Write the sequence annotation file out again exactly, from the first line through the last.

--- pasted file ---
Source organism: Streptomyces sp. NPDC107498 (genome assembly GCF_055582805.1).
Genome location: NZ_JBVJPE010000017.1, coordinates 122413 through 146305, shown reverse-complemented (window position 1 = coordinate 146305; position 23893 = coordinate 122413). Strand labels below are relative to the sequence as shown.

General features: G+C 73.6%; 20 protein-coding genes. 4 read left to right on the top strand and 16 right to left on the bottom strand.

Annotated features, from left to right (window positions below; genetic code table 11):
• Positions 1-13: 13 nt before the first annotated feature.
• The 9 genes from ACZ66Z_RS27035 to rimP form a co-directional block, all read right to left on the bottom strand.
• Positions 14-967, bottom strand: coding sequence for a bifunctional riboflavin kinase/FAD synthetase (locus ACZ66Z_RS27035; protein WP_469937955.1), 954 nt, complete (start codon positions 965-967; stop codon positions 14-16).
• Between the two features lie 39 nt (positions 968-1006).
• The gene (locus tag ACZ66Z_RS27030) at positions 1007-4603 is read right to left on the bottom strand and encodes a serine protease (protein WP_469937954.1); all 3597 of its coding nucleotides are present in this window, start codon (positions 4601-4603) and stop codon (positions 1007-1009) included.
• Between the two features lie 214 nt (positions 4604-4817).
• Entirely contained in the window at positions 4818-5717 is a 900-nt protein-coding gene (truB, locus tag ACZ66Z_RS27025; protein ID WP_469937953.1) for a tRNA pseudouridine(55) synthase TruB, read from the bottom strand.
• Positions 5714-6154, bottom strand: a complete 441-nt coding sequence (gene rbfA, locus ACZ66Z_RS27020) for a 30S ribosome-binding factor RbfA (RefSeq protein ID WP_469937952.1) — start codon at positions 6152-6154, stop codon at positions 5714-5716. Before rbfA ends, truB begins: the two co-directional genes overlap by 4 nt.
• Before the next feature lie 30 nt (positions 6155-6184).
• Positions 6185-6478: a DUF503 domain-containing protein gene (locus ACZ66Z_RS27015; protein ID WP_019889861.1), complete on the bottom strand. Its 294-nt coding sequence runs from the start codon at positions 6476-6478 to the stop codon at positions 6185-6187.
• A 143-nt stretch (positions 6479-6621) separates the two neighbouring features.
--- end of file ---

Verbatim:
Source organism: Streptomyces sp. NPDC107498 (genome assembly GCF_055582805.1).
Genome location: NZ_JBVJPE010000017.1, coordinates 122413 through 146305, shown reverse-complemented (window position 1 = coordinate 146305; position 23893 = coordinate 122413). Strand labels below are relative to the sequence as shown.

General features: G+C 73.6%; 20 protein-coding genes. 4 read left to right on the top strand and 16 right to left on the bottom strand.

Annotated features, from left to right (window positions below; genetic code table 11):
• Positions 1-13: 13 nt before the first annotated feature.
• The 9 genes from ACZ66Z_RS27035 to rimP form a co-directional block, all read right to left on the bottom strand.
• Positions 14-967, bottom strand: coding sequence for a bifunctional riboflavin kinase/FAD synthetase (locus ACZ66Z_RS27035; protein WP_469937955.1), 954 nt, complete (start codon positions 965-967; stop codon positions 14-16).
• Between the two features lie 39 nt (positions 968-1006).
• The gene (locus tag ACZ66Z_RS27030) at positions 1007-4603 is read right to left on the bottom strand and encodes a serine protease (protein WP_469937954.1); all 3597 of its coding nucleotides are present in this window, start codon (positions 4601-4603) and stop codon (positions 1007-1009) included.
• Between the two features lie 214 nt (positions 4604-4817).
• Entirely contained in the window at positions 4818-5717 is a 900-nt protein-coding gene (truB, locus tag ACZ66Z_RS27025; protein ID WP_469937953.1) for a tRNA pseudouridine(55) synthase TruB, read from the bottom strand.
• Positions 5714-6154, bottom strand: a complete 441-nt coding sequence (gene rbfA, locus ACZ66Z_RS27020) for a 30S ribosome-binding factor RbfA (RefSeq protein ID WP_469937952.1) — start codon at positions 6152-6154, stop codon at positions 5714-5716. Before rbfA ends, truB begins: the two co-directional genes overlap by 4 nt.
• Before the next feature lie 30 nt (positions 6155-6184).
• Positions 6185-6478: a DUF503 domain-containing protein gene (locus ACZ66Z_RS27015; protein ID WP_019889861.1), complete on the bottom strand. Its 294-nt coding sequence runs from the start codon at positions 6476-6478 to the stop codon at positions 6185-6187.
• A 143-nt stretch (positions 6479-6621) separates the two neighbouring features.